I’m taking a few days off (yes, I know I just got back from vacation) to visit my dad in Yadkinville, NC. Friday is his 89th birthday and I don’t get to see him often enough. I’m taking a slide show of pictures of the oven to share with him and other family that will be at the Birthday Party.  Most everyone in the family is pretty handy with tools so it will be fun to show them how the oven is coming.

Tried to add some pics for the record. However, something isn’t cooperating, so I’ll edit them in later. The rectangular slab of stone is pink granite salvaged from the Atlanta UAW meeting hall that was demolished. My father-in-law had been saving that for “something” and when I expressed an interest in it he was glad to pass it down as his Union Legacy.

Pink Granite slab for oven entry

Back from a nice trip to the beach – St. Simons Island to be exact. If you’ll remember from my last post, my back was giving me some trouble, so it was a good thing to have a week long forced layoff from mixing mortar and laying brick. Rest, Tylenol and Bloody Marys did the trick but it was disconcerting how long it actually took until my back wasn’t giving any sharp twinges.

We stayed at a condo complex right in the Village, so had lots of time to browse the shops. One of my very favorite shops is a hardware store – I think the name is Strothers. We browsed the aisles and found several brick laying tools, among which is my souvenir from the trip – a mortar hoe!

Souvenir Hoe from the Island

Souvenir Hoe from the Island

As you can see from the picture, a mortar hoe is different from a regular garden hoe in that it has two holes in the blade. These help mix the mortar efficiently and more easily than a solid blade hoe. This blade also has a slick coating on it that doesn’t let the mortar stick to it. That coating may come off with continued use but by that time I won’t be using it any more. I justified the $23 for this hoe by the pain in my back. If it will make the job easier, it will be worth every penny!

Also thought I’d share a picture of Vaughn relaxing on the condo porch and one of his pelican buddy on the pier with our condo in the background. We had some fabulous food, took some leisurely bike rides, I did some knitting, and we both read and enjoyed the aforementioned Bloody Marys.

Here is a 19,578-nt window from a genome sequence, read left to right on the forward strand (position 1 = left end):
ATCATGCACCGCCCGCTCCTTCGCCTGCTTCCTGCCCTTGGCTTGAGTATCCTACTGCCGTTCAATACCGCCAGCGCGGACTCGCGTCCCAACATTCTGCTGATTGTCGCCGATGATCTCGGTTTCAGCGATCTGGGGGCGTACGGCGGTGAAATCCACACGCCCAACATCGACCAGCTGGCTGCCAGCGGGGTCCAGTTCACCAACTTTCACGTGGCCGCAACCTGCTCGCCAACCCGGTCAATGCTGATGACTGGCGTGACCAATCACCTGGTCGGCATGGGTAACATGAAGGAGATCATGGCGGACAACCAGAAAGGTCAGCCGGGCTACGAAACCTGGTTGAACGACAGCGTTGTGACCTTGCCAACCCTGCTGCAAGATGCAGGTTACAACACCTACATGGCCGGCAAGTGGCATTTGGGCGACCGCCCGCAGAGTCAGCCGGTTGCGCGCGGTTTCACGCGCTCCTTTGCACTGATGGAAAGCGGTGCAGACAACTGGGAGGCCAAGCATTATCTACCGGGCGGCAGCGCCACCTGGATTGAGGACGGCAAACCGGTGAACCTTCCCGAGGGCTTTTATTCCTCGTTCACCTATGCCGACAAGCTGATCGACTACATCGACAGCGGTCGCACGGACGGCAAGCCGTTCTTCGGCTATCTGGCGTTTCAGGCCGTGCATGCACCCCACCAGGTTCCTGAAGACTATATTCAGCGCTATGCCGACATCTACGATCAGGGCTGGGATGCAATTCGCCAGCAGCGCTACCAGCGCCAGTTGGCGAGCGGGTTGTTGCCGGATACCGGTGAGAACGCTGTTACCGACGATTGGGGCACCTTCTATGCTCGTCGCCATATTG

Vaughn in relaxation mode

Vaughn in relaxation mode

If you want a super Bloody Mary recipe, first make your own flavored vodka by soaking a couple of split jalapenos, a habanero, and a poblano pepper in a jar with a fifth of vodka overnight. Strain the peppers and seeds out, replace the vodka in it’s original bottle and keep the vodka in the fridge. When you’re ready to make the BM, mix a jigger of the vodka with an 8th teaspoon of horseradish. Add tomato juice and maybe a half jigger of water (to dilute thick tomato juice) to a tall glass of ice. Finish off with a grind of black pepper and enjoy! This is a Guy Fierie recipe from the Food Network so I can’t take credit – I can only pass along a very good thing.

Moocher the Pelican on the St. Simon's pier

Moocher the Pelican on the St. Simon

I’ve been working steadily since the last post. That is, until today. My back had been giving me twinges, but a couple extra Tylenol and being able to sit on a little stool had allowed me to keep going. This morning, my back told me “you better pay attention to me or I’m going to cripple you!”, so I listened. Today is an off day, but I’m posting pictures of the progress so far.

Front of oven - almost time for first arch

Front of oven - almost time for first arch

The dog in the picture below isn’t ours. It’s a neighbor’s dog who is let out every morning to “be a dog”. That means coming to our house to poop and eat any cat food that he can scrounge. I don’t mind donating the leftover cat food, but I do hate having to watch where I step. I wouldn’t hurt this dog for the world but would like to give his owners a clue about how crappy (yes, that’s just the right word) it is to let him dump in our yard. I’ve thought about “care” packages on their doorstep, but don’t want to start a war. Thanks for letting me vent!

 

Back of the oven with Buddy the dog in background

Back of the oven with Buddy the dog in background

It won’t be very long at all till I need to cut some bricks to fit around the wood storage area arch. I had thought about doing that today instead of actually laying brick, but I’m listening to my back and working on lightweight things for my small business around the kitchen table instead.